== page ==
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Synchronous Multimodal Measurements on Lips and Glottis: Comparison Between Two Human-Valve Oscillating Systems


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The brass instrument-player and the human voice production systems are both composed of a vibrating “human valve” coupled to an acoustic resonator and can be modelled by very similar dynamical systems. Moreover, lips and glottis are both difficult to access during sound production without disturbing their mechanical behaviour and vibration characteristics. In this article, we introduce a common measurement and analysis framework in order to study and compare the vibration of lips and glottis during sound production. Based on previous studies conducted on vibrating vocal folds, our measurement system is composed of three synchronous measurements –electrical admittance (electroglottography and electrolabiography), high-speed video recording and sound recording– and allows relatively non-intrusive measurements to be performed on singers and trombone players. Analysis of the collected data highlights the interpretability of electrolabiographic signals. Furthermore, similarities and differences between the two valve systems are investigated with regard to high speed imaging, electrical admittance and basic characteristics of the radiated sound.
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Document Type: Research Article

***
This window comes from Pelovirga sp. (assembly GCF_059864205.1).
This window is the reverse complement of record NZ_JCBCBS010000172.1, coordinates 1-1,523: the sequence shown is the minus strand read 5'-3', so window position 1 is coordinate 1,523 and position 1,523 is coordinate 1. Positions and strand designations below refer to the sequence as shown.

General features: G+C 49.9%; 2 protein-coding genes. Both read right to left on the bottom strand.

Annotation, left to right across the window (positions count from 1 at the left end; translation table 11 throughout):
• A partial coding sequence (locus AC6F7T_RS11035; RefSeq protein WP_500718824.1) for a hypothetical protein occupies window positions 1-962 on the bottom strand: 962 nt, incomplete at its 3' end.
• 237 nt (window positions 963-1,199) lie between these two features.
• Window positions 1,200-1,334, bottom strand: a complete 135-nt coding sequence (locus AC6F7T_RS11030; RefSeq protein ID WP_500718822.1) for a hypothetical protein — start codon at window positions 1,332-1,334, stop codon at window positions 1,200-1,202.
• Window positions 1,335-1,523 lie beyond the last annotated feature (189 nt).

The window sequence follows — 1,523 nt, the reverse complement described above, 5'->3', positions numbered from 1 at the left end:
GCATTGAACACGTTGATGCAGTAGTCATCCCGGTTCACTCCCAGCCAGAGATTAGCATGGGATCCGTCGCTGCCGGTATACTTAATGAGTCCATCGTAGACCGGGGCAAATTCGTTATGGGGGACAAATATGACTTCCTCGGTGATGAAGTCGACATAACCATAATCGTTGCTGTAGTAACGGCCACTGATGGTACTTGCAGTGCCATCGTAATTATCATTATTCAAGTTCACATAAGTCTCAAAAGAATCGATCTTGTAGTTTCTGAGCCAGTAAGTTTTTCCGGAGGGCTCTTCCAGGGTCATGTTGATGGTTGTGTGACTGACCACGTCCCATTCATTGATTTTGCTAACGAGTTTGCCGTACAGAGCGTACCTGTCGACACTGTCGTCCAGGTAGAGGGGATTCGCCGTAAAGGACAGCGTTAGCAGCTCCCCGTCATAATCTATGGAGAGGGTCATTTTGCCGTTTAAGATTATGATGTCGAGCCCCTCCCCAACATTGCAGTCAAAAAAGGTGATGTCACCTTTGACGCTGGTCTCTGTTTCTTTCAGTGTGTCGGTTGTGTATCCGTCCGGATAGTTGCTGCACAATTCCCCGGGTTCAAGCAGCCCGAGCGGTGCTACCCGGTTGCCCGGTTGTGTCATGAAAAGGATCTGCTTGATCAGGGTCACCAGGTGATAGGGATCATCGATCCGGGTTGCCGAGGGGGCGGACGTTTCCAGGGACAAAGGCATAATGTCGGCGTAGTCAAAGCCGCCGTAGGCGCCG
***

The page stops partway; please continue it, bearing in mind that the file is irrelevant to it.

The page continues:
Publication date: November 1, 2014

More about this publication?
  • Acta Acustica united with Acustica, published together with the European Acoustics Association (EAA), is an international, peer-reviewed journal on acoustics. It publishes original articles on all subjects in the field of acoustics, such as general linear acoustics, nonlinear acoustics, macrosonics, flow acoustics, atmospheric sound, underwater sound, ultrasonics, physical acoustics, structural acoustics, noise control, active control, environmental noise, building acoustics, room acoustics, acoustic materials, acoustic signal processing, computational and numerical acoustics, hearing, audiology and psychoacoustics, speech, musical acoustics, electroacoustics, auditory quality of systems. It reports on original scientific research in acoustics and on engineering applications. The journal considers scientific papers, technical and applied papers, book reviews, short communications, doctoral thesis abstracts, etc. In irregular intervals also special issues and review articles are published.
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